Healing Stone… by infection

Roderick Micallef has a long family history within the construction industry. He coupled this passion with a fascination with science when reading for an undergraduate degree in Biology and Chemistry (University of Malta). To satisfy both loves, he studied the chemical makeup and physical characteristics of Malta’s Globigerina Limestone.

Micallef (supervised by Dr Daniel Vella and Prof. Alfred Vella) evaluated how fire or heat chemically change limestone. Stone heated between 150˚C and 450˚C developed a red colour. Yellow coloured iron (III) minerals such as goethite (FeOOH) had been dehydrated to red coloured hematite (Fe2O3). If the stone was heated above 450˚C it calcified leading to a white colour. This colour change can help a forensic fire investigator quickly figure out the temperature a stone was exposed to in a firean essential clue on the fire’s nature.

While conducting this research, Micallef came across an Italian study that had concluded that different strains of heterotrophic bacteria can consolidate concrete and stone. Locally, Dr Gabrielle Zammit had shown that this process was happening on ancient limestone surfaces (Zammit et al., 2011). These bacteria have the potential to act as bio-consolidants and Micallef wanted to study if they could be used to reinforce the natural properties of local limestone and protect against weathering. 

Such a study is crucial in a day and age where the impact of man on our natural environment is becoming central to scientific research. The routine application of conventional chemical consolidants to stone poses an environmental threat through the release of both soluble salt by-products and peeled shallow hard crusts caused by incomplete binding of stone particles. Natural bio-consolidation could prove to be an efficient solution for local application and is especially important since Globigerina Limestone is our only natural resource. 

This research is part of an Master of Science in Cross-Disciplinary Science at the Faculty of Science of the University of Malta, supervised by microbiologist Dr Gabrielle Zammit, and chemists Dr Daniel Vella and Prof. Emmanuel Sinagra. The research project is funded by the Master it! Scholarship scheme, which is part-funded by the EU’s European Social Fund under Operational Programme IICohesion Policy 2007–2013.

Xemxija and Earthquakes

On February 22, 2011, a magnitude 6.3 earthquake struck the city of Christchurch, New Zealand, killing 181 people and causing widespread destruction. Curiously, this damage was not evenly distributed, even for areas right next to each other. This phenomenon is called the site effect and depends on the underlying geology.

Malta, unlike New Zealand, is not typically associated with earthquakes. The islands lack a seismic building code and many structures could be damaged with moderate shaking. Malta’s past records list several earthquakes that have damaged buildings and even caused some to collapse. Apart from not being reinforced, buildings have been built on less stable ground, which increases risk.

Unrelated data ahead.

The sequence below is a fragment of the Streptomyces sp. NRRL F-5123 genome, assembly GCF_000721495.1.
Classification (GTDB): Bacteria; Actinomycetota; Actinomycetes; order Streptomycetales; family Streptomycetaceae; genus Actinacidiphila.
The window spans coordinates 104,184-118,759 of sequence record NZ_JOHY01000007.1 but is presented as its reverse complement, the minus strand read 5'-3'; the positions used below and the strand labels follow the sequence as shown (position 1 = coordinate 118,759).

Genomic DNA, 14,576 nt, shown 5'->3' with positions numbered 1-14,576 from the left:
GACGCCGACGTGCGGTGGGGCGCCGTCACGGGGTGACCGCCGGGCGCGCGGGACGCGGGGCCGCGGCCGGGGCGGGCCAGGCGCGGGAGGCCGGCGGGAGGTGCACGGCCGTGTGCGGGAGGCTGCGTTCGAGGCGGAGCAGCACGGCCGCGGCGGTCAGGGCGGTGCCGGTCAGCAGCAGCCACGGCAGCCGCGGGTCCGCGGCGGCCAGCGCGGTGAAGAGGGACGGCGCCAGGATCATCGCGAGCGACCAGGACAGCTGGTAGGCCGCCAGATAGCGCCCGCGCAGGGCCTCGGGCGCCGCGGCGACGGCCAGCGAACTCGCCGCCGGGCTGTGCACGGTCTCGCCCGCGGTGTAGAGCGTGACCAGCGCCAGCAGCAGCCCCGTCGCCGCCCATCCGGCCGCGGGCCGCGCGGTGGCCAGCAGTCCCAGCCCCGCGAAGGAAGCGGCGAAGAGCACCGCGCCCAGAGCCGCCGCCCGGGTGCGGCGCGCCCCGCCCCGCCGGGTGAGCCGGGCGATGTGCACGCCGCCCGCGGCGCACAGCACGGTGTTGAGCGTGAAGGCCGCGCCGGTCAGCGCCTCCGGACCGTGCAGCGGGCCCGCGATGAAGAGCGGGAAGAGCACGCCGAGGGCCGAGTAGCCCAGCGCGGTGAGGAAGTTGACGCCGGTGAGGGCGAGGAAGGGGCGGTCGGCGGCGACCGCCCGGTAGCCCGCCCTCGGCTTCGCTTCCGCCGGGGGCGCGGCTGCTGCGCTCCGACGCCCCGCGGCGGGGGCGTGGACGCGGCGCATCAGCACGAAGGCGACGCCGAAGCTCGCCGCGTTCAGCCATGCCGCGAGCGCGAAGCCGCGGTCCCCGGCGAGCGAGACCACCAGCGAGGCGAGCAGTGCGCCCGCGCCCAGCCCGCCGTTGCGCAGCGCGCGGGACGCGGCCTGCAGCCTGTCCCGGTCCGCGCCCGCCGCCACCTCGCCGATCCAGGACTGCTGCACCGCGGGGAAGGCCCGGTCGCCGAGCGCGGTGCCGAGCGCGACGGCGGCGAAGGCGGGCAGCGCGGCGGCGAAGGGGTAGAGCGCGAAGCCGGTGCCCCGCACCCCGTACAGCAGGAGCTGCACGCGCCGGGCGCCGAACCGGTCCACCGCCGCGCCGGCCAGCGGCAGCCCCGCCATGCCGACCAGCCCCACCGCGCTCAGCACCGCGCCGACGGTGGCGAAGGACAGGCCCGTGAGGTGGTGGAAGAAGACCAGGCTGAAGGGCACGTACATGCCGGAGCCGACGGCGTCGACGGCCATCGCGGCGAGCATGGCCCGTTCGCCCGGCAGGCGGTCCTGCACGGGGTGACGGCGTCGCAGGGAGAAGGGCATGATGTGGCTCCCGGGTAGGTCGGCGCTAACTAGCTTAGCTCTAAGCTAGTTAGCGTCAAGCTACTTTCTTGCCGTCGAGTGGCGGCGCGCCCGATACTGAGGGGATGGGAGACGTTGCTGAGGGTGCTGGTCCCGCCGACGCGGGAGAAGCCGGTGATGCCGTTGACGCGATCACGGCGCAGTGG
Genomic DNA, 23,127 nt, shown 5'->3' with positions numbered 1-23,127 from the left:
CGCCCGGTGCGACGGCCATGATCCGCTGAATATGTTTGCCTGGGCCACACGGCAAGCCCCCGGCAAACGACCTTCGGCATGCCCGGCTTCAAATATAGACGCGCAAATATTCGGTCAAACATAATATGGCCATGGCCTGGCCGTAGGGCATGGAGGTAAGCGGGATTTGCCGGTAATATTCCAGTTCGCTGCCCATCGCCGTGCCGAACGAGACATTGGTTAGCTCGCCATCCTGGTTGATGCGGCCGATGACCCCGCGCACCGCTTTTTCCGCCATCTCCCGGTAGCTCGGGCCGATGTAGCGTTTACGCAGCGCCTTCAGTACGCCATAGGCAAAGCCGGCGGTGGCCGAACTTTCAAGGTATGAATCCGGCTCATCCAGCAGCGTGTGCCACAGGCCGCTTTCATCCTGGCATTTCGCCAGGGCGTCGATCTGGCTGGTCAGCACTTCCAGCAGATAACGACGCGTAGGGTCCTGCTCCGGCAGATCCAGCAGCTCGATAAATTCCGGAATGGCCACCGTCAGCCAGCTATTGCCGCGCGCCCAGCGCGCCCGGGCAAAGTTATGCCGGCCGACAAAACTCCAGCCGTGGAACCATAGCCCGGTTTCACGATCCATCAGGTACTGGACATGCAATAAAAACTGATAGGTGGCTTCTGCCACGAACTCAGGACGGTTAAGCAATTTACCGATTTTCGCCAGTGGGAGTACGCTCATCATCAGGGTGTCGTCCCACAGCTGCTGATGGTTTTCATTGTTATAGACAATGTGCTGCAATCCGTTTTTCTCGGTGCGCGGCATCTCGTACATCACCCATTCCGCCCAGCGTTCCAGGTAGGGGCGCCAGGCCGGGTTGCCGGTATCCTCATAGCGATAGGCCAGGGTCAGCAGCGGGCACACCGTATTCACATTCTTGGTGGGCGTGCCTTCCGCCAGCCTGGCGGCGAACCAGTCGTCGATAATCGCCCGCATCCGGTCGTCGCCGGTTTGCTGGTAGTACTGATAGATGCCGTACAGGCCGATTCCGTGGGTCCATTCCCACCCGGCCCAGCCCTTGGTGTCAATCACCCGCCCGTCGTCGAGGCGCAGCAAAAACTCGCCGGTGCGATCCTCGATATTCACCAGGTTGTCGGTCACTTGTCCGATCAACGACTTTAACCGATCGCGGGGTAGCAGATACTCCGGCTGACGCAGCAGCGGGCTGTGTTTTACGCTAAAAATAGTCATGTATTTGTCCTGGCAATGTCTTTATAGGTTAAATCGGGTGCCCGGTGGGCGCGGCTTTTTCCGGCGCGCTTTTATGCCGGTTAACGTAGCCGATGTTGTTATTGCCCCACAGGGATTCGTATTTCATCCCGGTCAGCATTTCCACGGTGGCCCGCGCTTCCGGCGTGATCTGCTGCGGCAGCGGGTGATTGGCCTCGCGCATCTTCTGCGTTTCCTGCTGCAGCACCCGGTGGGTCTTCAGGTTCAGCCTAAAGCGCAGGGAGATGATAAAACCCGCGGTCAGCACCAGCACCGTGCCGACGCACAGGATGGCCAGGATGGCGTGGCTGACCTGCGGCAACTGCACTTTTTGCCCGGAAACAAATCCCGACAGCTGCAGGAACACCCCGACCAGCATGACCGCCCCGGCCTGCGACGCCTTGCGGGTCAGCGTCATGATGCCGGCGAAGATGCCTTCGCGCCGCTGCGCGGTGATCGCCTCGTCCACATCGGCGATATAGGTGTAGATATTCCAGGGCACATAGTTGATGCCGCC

Setting up the Micromed Tromino, the instrument used to perform recordings of ambient noise measurements
Setting up the Micromed Tromino, the instrument used to perform recordings of ambient noise measurements

Sharon Pace (supervised by Dr Pauline Galea) investigated this effect in one test area — Xemxija, in the north of Malta. She studied how sites in Xemxija would respond to the energy from an earthquake by using a portable seismograph to record ambient noise (caused by sea waves, vehicular traffic, and other anthropogenic sources) at over 100 points across the village (pictured). The ground’s surface can be considered a vibrating platform, which can be shaken both by ambient noise as well as stronger waves from earthquakes. The ground may “resonate” at particular frequencies, or not at all, depending on the kind of rock or soil layers making up the top 30 to 50 metres. Analysis of ambient noise shows if such resonance phenomena exist, how they are related to the local geology, and how this would translate into actual earthquake shaking.


Resonant peak frequency distribution patterns around the Xemxija area
Resonant peak frequency distribution patterns around the Xemxija area

At Xemxija, the study confirmed that the presence of clay (whether at the surface or buried) does amplify the grounds motion at certain frequencies.  The results match previous studies in other areas, but this research went further by constructing geological models that can determine the ground’s underlying structure .

Taken together, the survey shows areas in Xemxija that might need extra support to survive future earthquakes and prevent deaths. Xemxija is not the only area with soft clay geology, the urbanised area of Mellieħa and historic citadel Mdina are built on top of similar structures. Considering the importance of these areas means that more studies are needed to better understand the structure of Maltese buildings and how they would respond to earthquakes.


This research was performed as part of a Masters of Science in Physics at the Faculty of Science. It was partially funded by the Strategic Educational Pathways Scholarship (Malta). This scholarship is part-financed by the European Union — European Social Fund (ESF) under Operational Programme II — Cohesion Policy 2007 – 2013, “Empowering People for More Jobs and a Better Quality of Life”.